For most pre-service teachers, they have had 13+ years of "apprenticeship of observation" (Lortie, 1975) - that is, they have been students in schools for thousands of hours and seem to know what teachers do everyday. However, as any classroom teacher will tell you - there is a lot of time, thought and effort that goes on behind the scenes that students never see. As a teacher-educator, I hope to help my pre-service teachers become more aware of how their previous experiences as students influences their understanding of teaching and learning and their own development as teachers.
One of the first activities I ask my pre-service teachers to complete is a quick review of the "characteristics of effective teachers". To accomplish this, I ask the students to search for and view four YouTube videos using search terms like - characteristics/qualities/traits and good/effective/excellent and teachers. The students take notes on the author and purpose of the video and what characteristics were discussed. Then, in small groups, the students combine their observations for a group list - which is then compared against the other groups. It is not surprising, but the results are fairly consistent - passionate, enthusiastic, knowledgeable, fair, organized, supportive, patient, caring, friendly, respectful and creative.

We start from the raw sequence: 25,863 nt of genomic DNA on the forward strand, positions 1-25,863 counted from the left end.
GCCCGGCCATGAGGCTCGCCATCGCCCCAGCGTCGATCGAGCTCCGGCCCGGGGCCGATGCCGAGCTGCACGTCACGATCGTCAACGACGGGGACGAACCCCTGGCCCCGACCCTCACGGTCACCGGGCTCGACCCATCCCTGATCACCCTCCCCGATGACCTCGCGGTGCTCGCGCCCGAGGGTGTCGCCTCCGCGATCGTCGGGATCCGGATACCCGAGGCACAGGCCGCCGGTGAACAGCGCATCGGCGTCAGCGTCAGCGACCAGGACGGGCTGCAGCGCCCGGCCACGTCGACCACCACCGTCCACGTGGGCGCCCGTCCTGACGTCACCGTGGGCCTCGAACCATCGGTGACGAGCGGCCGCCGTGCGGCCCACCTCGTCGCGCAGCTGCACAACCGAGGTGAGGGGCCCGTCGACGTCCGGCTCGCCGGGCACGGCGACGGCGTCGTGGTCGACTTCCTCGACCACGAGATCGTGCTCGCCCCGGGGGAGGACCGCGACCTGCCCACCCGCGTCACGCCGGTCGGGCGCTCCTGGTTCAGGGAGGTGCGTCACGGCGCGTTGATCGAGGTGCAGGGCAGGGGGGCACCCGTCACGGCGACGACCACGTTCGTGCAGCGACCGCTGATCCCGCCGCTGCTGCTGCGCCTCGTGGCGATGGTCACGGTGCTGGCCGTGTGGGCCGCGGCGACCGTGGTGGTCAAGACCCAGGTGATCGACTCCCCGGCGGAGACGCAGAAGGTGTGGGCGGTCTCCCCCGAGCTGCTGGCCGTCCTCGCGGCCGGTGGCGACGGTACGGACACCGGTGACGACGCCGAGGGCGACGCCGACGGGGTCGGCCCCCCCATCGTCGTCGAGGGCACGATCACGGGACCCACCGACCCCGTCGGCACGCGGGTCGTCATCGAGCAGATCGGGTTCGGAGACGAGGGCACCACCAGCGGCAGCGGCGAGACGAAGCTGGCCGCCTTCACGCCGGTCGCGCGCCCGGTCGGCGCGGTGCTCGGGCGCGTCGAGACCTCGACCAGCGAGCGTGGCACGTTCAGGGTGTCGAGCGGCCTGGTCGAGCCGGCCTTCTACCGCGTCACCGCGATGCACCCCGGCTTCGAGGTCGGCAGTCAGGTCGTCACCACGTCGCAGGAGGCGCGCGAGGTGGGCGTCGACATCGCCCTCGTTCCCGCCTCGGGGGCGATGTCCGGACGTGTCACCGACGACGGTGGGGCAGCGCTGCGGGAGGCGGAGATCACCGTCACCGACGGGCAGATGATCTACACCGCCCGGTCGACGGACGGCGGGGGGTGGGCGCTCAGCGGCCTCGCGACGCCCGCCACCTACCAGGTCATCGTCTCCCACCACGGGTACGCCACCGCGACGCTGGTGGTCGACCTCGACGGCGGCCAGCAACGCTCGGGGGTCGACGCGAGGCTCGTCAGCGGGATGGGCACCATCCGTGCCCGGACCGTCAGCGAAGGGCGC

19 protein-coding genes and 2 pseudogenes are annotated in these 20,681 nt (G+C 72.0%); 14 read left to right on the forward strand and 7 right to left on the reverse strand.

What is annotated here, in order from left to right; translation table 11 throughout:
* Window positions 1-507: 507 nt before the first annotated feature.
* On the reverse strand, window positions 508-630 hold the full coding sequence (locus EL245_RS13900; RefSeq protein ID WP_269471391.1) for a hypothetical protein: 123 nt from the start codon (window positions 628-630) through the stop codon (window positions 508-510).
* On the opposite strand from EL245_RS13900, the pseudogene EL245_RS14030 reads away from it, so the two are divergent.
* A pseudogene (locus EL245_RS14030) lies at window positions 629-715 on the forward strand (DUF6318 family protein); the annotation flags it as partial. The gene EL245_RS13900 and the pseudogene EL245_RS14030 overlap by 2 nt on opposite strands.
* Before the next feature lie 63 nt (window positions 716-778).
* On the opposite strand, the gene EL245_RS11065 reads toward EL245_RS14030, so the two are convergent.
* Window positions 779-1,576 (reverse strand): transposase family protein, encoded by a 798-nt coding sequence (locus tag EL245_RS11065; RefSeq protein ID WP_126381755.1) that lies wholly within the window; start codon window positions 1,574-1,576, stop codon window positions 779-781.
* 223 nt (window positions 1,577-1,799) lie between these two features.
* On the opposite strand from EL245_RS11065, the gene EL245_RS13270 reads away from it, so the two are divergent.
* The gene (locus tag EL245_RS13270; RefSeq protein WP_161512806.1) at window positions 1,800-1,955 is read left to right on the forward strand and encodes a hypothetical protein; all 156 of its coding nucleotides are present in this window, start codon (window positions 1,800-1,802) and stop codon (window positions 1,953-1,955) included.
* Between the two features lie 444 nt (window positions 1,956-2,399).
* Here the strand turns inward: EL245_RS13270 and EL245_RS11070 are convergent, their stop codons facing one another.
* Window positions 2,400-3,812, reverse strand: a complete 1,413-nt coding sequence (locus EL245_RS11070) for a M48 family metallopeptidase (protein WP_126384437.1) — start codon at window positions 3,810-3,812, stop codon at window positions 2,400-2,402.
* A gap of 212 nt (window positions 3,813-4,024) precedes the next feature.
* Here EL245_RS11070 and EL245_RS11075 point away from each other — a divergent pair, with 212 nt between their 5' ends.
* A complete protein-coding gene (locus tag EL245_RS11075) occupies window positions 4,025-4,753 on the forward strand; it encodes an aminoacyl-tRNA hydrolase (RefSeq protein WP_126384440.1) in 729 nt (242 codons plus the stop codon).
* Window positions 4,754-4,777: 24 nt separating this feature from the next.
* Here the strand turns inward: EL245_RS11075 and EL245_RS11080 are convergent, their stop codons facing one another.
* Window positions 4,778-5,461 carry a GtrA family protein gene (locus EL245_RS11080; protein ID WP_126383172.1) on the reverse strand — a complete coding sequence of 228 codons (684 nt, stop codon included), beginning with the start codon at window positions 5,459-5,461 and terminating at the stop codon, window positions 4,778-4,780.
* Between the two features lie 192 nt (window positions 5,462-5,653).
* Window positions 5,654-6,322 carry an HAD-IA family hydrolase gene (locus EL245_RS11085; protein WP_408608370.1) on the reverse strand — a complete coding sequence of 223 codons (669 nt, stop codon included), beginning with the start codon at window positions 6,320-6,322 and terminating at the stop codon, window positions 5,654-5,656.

I then introduce the book "Thank You, Mr. Falker" by Patricia Polacco, which is a memoir of her struggles with dyslexia in school and the teacher who made a difference for her. Jane Kaczmarek reads the story in this Screen Actors Guild video. Using a Quick Write, students reflect on the teachers who have influenced them the most and share their responses with a partner.
Finally, in small groups, students draft a job description for a teacher. This would include the objective, summary statement, qualifications, duties/responsibilities, required skills, and desired skills. It could also include the salary range and hours.
For many students, this was the first time they have broken down the actual job of a teacher into the smaller parts to consider the daily tasks of not just lesson planning and teaching, but communicating with staff and parents, assessment paperwork, additional duties like lunch and recess, after school activities, and assorted professional meetings. I chuckled when one student commented, "Hmmm... I guess I should really look into actual job descriptions, considering this is what I want to do."